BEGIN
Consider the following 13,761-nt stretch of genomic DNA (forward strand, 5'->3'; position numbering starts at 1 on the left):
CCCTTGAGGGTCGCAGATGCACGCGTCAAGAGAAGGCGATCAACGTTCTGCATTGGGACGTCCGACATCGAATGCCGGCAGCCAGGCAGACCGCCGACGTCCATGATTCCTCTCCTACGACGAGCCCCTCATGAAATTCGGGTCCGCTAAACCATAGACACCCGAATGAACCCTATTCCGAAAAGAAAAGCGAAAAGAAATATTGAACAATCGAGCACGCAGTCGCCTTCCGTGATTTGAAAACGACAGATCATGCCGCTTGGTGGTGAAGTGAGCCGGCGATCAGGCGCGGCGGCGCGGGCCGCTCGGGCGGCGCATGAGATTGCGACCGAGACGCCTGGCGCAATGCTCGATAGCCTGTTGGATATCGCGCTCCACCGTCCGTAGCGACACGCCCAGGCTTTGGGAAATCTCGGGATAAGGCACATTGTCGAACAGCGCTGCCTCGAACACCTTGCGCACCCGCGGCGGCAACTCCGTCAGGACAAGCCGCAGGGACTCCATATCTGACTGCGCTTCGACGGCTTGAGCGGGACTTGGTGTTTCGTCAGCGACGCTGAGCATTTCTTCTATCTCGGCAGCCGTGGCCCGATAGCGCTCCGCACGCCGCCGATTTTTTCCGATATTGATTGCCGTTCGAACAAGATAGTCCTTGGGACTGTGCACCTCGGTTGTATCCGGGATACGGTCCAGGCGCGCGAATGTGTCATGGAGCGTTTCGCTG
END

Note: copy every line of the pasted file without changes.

Consider the following 13,761-nt stretch of genomic DNA (forward strand, 5'->3'; position numbering starts at 1 on the left):
CCCTTGAGGGTCGCAGATGCACGCGTCAAGAGAAGGCGATCAACGTTCTGCATTGGGACGTCCGACATCGAATGCCGGCAGCCAGGCAGACCGCCGACGTCCATGATTCCTCTCCTACGACGAGCCCCTCATGAAATTCGGGTCCGCTAAACCATAGACACCCGAATGAACCCTATTCCGAAAAGAAAAGCGAAAAGAAATATTGAACAATCGAGCACGCAGTCGCCTTCCGTGATTTGAAAACGACAGATCATGCCGCTTGGTGGTGAAGTGAGCCGGCGATCAGGCGCGGCGGCGCGGGCCGCTCGGGCGGCGCATGAGATTGCGACCGAGACGCCTGGCGCAATGCTCGATAGCCTGTTGGATATCGCGCTCCACCGTCCGTAGCGACACGCCCAGGCTTTGGGAAATCTCGGGATAAGGCACATTGTCGAACAGCGCTGCCTCGAACACCTTGCGCACCCGCGGCGGCAACTCCGTCAGGACAAGCCGCAGGGACTCCATATCTGACTGCGCTTCGACGGCTTGAGCGGGACTTGGTGTTTCGTCAGCGACGCTGAGCATTTCTTCTATCTCGGCAGCCGTGGCCCGATAGCGCTCCGCACGCCGCCGATTTTTTCCGATATTGATTGCCGTTCGAACAAGATAGTCCTTGGGACTGTGCACCTCGGTTGTATCCGGGATACGGTCCAGGCGCGCGAATGTGTCATGGAGCGTTTCGCTG